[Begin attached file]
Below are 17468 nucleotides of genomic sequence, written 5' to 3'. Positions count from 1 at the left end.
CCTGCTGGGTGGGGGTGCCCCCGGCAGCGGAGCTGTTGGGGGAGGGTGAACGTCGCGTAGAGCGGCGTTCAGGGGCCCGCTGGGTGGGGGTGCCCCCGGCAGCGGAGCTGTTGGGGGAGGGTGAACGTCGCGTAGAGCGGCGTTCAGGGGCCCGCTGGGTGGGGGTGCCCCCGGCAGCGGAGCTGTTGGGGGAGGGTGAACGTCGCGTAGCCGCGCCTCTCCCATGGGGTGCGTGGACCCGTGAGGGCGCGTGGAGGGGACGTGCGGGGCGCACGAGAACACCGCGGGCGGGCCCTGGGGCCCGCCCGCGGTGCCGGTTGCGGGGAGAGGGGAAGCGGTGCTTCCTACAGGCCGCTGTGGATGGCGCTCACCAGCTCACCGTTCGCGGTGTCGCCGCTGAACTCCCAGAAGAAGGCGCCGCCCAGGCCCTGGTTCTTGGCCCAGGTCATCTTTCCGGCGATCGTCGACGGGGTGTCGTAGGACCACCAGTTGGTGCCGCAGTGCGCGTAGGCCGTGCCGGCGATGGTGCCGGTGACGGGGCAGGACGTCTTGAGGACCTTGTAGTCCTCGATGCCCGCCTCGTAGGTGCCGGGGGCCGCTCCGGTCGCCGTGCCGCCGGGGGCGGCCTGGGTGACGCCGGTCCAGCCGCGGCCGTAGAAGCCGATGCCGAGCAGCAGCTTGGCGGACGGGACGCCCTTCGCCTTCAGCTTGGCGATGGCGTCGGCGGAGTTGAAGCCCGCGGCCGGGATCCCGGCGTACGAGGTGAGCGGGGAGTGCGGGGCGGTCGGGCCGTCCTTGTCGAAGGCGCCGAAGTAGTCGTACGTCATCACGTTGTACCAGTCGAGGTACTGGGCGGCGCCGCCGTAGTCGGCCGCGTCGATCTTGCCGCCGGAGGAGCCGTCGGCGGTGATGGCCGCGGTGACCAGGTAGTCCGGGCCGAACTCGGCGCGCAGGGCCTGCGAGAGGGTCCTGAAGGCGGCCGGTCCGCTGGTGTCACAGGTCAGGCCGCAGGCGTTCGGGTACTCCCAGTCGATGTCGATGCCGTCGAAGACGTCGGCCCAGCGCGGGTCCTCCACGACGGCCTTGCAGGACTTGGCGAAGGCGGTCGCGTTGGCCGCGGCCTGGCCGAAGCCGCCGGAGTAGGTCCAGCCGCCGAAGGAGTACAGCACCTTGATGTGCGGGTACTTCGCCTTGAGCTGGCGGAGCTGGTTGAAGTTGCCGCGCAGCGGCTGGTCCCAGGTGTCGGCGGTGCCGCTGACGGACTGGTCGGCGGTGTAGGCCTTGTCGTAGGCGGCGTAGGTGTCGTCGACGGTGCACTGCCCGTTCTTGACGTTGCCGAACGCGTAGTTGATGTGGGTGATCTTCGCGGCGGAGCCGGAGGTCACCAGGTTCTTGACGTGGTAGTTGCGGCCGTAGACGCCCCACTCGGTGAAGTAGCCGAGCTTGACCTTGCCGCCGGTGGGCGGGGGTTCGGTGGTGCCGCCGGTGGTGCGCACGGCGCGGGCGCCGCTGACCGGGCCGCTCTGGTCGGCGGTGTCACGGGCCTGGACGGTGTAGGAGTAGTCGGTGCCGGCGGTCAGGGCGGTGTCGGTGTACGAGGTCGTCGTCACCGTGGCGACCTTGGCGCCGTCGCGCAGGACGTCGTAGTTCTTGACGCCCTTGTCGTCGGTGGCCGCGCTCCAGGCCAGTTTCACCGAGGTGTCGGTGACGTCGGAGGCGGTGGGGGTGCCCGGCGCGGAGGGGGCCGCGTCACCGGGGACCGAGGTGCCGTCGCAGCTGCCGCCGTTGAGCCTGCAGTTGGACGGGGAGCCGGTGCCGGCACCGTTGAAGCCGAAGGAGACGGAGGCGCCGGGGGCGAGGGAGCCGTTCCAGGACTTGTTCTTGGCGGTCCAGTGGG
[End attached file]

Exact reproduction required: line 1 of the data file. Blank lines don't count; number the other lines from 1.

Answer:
Below are 17468 nucleotides of genomic sequence, written 5' to 3'. Positions count from 1 at the left end.